ROSACEA:
IT'S COMPLICATED

Dealing with rosacea can feel like a private battle, but it may help to remember that you're not alone. The National Rosacea Society (NRS) estimates that at least 16 million Americans struggle with rosacea. And researchers are hard at work looking for triggers and seeking solutions.

 

Potential Triggers

 

Click a trigger.

Sun Exposure

According to an NRS survey, sun exposure is a big rosacea trigger for many people. Whenever you spend time outdoors, protect your face with SPF 30 or higher.

Certain Foods & Drinks

Food triggers vary widely, but common ones include red wine, spicy food, hot liquids, cheese, and chocolate. Try keeping a food journal to identify problem foods. Over time, you may start to notice that certain items are causing flare-ups.

Skin Care Products

Avoid scrubs and products with too many ingredients. Products with alcohol, witch hazel, fragrances, and mint oils are irritants for many people with rosacea. Wash your face with an alcohol- and fragrance-free cleanser, rinse with lukewarm water, and blot dry with a soft cotton towel.

Family History

Rosacea tends to run in families, so if you have rosacea, chances are high that you have a family member who has it too. All skin types can get it, but people with fair skin and Eastern or Northern European ancestry tend to be more likely to have rosacea.

Weather & Temperature

Protect your face from the cold and wind with a soft scarf, but avoid warming up too close to a fire! The heat of the flames can heat up symptoms, too. In the summer, soak up the AC instead of the sun. In the shower or bath, resist turning up the heat.

Exercise

If you work out outdoors, go out early in the day or early in the evening when it’s not so hot. If you exercise indoors, keep close to a fan or AC. Stay hydrated with cool fluids or ice.

Stress

Learn to manage your stress. Eat a good diet, get enough sleep, and practice some relaxation techniques. Meditation, deep breathing, and gentle stretches are good ways to slow the mind and relax the body.

Demodex

Everyone has Demodex mites on their face (they live in our pores), but research shows that a bacteria that lives in the mite—or even the mites themselves—could trigger inflammation that shows up on the face in the form of bumps and blemishes. Researchers think that reducing the number of Demodex mites on the face may help relieve rosacea symptoms.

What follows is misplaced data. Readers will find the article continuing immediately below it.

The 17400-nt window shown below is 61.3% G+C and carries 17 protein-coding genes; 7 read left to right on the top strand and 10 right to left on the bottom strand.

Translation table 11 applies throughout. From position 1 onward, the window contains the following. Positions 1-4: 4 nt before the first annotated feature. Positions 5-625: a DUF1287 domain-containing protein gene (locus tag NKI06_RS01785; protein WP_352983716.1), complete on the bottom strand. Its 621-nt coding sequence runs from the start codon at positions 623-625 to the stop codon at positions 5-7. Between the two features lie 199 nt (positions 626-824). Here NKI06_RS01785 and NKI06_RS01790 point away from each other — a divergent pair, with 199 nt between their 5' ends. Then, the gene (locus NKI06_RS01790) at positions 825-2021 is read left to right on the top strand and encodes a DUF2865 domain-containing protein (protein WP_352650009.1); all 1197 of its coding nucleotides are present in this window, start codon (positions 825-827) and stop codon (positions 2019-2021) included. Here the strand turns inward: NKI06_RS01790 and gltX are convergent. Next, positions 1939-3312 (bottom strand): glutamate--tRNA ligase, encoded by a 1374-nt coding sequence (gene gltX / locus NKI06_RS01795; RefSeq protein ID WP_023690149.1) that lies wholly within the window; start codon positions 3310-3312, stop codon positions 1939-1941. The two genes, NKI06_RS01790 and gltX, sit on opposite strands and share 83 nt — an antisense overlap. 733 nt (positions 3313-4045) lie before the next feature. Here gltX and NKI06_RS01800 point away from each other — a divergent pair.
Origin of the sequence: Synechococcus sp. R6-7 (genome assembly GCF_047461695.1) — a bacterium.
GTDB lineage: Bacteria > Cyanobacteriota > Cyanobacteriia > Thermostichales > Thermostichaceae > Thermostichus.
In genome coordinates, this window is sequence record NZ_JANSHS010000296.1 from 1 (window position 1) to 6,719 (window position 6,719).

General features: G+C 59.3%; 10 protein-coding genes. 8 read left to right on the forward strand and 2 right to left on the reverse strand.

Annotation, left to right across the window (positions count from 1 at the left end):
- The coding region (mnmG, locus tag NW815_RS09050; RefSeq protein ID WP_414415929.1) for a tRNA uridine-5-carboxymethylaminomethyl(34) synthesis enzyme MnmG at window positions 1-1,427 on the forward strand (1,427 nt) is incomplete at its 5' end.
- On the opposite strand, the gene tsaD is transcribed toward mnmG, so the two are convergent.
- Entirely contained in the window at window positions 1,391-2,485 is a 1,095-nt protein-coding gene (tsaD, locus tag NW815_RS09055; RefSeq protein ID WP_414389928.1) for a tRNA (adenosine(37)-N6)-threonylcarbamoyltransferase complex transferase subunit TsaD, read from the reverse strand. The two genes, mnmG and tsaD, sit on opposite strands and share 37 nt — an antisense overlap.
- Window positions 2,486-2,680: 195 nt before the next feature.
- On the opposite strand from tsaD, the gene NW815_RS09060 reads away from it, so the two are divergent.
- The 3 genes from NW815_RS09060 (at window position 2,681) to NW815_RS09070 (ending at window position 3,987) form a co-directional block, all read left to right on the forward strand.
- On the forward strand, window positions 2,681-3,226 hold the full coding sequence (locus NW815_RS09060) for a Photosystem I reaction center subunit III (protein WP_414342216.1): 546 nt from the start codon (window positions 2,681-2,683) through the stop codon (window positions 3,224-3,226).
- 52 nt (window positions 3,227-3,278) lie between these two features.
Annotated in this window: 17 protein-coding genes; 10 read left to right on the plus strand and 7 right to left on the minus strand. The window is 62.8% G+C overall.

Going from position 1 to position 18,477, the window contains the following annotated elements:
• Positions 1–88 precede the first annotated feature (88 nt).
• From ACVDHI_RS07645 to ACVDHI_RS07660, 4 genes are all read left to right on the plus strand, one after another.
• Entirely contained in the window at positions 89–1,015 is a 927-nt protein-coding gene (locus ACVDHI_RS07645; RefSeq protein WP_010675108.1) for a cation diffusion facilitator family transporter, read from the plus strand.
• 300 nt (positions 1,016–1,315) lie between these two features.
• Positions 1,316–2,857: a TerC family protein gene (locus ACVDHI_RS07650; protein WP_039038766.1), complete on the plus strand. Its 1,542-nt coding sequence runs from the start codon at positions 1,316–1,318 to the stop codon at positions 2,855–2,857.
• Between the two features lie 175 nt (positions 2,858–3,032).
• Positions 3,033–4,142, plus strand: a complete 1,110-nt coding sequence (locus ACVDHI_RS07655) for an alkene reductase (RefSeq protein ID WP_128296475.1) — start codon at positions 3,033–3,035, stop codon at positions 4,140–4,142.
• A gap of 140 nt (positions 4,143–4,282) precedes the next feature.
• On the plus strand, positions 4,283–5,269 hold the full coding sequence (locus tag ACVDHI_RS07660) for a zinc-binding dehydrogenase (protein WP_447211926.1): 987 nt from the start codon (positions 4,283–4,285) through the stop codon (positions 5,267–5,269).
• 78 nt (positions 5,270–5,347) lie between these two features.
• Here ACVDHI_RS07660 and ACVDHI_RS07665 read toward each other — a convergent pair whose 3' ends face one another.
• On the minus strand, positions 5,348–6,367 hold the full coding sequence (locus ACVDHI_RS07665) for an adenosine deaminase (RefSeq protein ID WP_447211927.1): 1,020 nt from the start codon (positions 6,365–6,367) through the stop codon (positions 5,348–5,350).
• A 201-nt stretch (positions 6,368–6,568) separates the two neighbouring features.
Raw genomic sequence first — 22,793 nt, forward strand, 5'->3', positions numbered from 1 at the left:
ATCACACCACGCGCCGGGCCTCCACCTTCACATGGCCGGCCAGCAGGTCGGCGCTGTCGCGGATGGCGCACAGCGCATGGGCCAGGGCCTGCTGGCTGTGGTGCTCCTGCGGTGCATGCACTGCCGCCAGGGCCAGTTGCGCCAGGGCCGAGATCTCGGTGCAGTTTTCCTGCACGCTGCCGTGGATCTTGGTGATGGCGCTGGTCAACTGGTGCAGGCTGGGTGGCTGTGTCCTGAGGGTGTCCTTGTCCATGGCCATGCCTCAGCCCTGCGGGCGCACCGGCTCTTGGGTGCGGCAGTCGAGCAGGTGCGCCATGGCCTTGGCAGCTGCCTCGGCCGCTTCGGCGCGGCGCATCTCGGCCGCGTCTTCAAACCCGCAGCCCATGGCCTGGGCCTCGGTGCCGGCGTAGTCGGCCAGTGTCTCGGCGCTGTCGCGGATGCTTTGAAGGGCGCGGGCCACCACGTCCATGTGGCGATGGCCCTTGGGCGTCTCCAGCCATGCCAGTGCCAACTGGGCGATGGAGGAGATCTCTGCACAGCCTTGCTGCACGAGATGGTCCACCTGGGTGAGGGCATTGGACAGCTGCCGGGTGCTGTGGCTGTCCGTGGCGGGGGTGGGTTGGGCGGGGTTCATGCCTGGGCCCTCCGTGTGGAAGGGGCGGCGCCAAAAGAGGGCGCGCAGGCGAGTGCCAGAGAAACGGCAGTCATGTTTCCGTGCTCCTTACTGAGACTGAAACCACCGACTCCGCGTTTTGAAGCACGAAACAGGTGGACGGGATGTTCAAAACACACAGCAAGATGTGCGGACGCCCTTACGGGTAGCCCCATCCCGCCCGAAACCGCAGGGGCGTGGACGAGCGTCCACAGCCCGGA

Sun Exposure

Sun Exposure

+

According to an NRS survey, sun exposure is a big rosacea trigger for many people. Whenever you spend time outdoors, protect your face with SPF 30 or higher.

Certain Foods & Drinks

Certain Foods & Drinks

+

Food triggers vary widely, but common ones include red wine, spicy food, hot liquids, cheese, and chocolate. Try keeping a food journal to identify problem foods. Over time, you may start to notice that certain items are causing flare-ups.

Skin Care Products

Skin Care Products

+

Avoid scrubs and products with too many ingredients. Products with alcohol, witch hazel, fragrances, and mint oils are irritants for many people with rosacea. Wash your face with an alcohol- and fragrance-free cleanser, rinse with lukewarm water, and blot dry with a soft cotton towel.

Family History

Family History

+

Rosacea tends to run in families, so if you have rosacea, chances are high that you have a family member who has it too. All skin types can get it, but people with fair skin and Eastern or Northern European ancestry tend to be more likely to have rosacea.

Weather & Temperature

Weather & Temperature

+

Protect your face from the cold and wind with a soft scarf, but avoid warming up too close to a fire! The heat of the flames can heat up symptoms, too. In the summer, soak up the AC instead of the sun. In the shower or bath, resist turning up the heat.

Exercise

Exercise

+

If you work out outdoors, go out early in the day or early in the evening when it’s not so hot. If you exercise indoors, keep close to a fan or AC. Stay hydrated with cool fluids or ice.

Stress

Stress

+

Learn to manage your stress. Eat a good diet, get enough sleep, and practice some relaxation techniques. Meditation, deep breathing, and gentle stretches are good ways to slow the mind and relax the body.

Demodex

Demodex

+

Everyone has Demodex mites on their face (they live in our pores), but research shows that a bacteria that lives in the mite—or even the mites themselves—could trigger inflammation that shows up on the face in the form of bumps and blemishes. Researchers think that reducing the number of Demodex mites on the face may help relieve rosacea symptoms.

FAQ

Rosacea's
Emotional Effects

NRS surveys show that rosacea symptoms can have a serious impact on emotional well-being, which can affect sufferers both personally and professionally.

76%

76% of patients surveyed said rosacea lowered their self-confidence

60% said rosacea affected their professional interactions

60% said rosacea affected their professional interactions


Want to know more?

The NRS has a wealth of information about rosacea triggers and treatment.

Visit NRS.org »